Australian researchers reveal application for rapid identification of Covid-19

by Maruf Adedeji
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Australian researchers have invented a blood-sample test that can determine the infection status of coronavirus disease in less than 20 minutes.

In what is seen as world-first breakthrough, the Monash University researchers said the test could identify the present and past statuses of a person regarding coronavirus infection.

The ACS Sensors published research released on Friday July 17, 2020, revealed short-term applications that can allow rapid case identification and contact tracing to limit viral spread.

The longer-term applications in the research can be used for population screening to determine the extent of viral infection across communities.

BioPRA and Monash University’s Chemical Engineering department led the research team, which comprised researchers from the ARC Centre of Excellence in Convergent BioNano Science and Technology.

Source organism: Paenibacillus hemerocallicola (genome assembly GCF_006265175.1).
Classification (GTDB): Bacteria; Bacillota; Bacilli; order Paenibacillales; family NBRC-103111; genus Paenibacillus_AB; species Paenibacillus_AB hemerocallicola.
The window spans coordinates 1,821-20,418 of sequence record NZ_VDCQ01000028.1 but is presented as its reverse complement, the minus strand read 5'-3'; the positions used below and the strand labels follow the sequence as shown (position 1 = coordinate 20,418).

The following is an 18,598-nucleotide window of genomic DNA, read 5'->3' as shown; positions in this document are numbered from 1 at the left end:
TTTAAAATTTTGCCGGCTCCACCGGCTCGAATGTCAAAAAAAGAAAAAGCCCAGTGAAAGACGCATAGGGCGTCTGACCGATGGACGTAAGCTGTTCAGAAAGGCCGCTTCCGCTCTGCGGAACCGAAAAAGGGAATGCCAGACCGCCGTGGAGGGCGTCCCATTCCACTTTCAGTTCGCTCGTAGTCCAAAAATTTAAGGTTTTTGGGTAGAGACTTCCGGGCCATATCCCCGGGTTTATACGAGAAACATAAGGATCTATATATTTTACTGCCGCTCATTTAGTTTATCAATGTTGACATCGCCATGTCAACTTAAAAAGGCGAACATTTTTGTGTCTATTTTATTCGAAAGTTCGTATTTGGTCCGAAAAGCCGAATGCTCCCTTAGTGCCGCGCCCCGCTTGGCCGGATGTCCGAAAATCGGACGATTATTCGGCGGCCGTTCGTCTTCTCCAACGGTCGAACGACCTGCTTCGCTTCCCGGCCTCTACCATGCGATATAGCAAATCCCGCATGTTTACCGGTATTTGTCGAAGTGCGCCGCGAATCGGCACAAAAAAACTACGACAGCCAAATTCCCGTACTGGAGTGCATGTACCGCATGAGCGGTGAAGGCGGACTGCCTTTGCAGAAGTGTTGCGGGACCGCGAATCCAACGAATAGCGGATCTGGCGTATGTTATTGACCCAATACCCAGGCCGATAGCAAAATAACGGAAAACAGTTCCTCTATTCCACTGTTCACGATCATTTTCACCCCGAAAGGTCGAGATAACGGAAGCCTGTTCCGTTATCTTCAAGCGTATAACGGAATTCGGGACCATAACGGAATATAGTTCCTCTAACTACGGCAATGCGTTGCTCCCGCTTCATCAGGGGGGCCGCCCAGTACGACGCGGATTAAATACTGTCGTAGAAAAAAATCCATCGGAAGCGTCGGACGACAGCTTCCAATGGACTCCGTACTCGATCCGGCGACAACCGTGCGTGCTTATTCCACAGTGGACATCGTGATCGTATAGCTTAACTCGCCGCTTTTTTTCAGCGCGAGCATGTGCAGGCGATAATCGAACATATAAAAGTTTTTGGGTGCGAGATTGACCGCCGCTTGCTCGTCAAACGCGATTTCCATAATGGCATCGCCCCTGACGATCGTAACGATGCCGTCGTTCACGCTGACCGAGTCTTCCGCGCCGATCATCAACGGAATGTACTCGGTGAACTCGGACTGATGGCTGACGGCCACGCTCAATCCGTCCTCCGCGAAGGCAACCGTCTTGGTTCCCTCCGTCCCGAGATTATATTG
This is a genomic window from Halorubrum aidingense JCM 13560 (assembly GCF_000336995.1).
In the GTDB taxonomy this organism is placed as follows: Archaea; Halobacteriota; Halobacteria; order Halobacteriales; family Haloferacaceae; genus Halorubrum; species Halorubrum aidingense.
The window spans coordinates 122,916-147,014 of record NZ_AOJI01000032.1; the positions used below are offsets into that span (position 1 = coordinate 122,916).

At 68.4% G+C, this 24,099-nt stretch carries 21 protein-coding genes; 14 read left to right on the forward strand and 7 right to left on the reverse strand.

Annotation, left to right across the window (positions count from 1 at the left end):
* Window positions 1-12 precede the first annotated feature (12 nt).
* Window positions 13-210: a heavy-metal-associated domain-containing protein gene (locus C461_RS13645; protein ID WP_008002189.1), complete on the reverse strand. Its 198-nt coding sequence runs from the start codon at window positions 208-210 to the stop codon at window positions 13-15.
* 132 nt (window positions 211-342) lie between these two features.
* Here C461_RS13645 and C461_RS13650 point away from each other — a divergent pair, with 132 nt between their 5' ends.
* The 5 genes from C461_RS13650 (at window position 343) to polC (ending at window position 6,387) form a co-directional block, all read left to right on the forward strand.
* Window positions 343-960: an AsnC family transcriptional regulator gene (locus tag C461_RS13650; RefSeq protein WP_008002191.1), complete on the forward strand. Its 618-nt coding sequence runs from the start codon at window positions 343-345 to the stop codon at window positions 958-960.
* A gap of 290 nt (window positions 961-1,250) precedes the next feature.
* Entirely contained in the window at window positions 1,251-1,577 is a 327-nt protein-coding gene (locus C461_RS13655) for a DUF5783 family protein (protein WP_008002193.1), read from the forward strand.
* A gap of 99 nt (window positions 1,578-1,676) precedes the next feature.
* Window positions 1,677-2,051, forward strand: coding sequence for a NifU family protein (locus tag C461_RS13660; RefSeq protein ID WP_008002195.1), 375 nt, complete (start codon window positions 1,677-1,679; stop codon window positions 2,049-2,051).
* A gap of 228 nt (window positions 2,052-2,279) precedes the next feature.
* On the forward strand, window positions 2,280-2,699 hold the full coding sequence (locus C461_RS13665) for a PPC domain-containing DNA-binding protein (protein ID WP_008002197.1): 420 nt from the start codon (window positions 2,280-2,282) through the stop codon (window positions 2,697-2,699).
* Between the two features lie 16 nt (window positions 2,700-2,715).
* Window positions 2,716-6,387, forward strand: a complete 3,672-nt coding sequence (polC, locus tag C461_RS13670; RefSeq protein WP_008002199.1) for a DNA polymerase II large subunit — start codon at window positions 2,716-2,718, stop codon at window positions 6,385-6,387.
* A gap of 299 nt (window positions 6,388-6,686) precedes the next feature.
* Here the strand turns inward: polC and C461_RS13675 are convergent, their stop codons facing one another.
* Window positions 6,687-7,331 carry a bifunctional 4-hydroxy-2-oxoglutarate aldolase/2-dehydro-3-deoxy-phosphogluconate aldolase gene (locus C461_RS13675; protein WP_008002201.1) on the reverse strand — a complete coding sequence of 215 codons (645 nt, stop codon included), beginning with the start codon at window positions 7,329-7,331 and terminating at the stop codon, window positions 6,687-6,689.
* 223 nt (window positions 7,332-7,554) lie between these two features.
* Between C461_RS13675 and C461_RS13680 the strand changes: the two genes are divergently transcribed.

While the current swab test is used to identify people who are infected with the coronavirus, the agglutination assay – or analysis to detect the presence and amount of a substance in blood – can also determine if someone had been recently infected, after the infection is resolved, they said.

The researchers explained further that hundred of samples can be tested in one hour, while they also expressed optimism that it will be good for antibodies detection in the process of clinical trials of coronavirus vaccines.

A patent for the innovation has been filed and the researchers look forward to a high production through commercial and government support.

As it stands, the world has recorded over 13.8 million cases and 600,000 deaths from the coronavirus pandemic since its first case recorded in China in December last year.

Australia has reported over 11,000 cases and 116 deaths from the coronavirus infection, so far.

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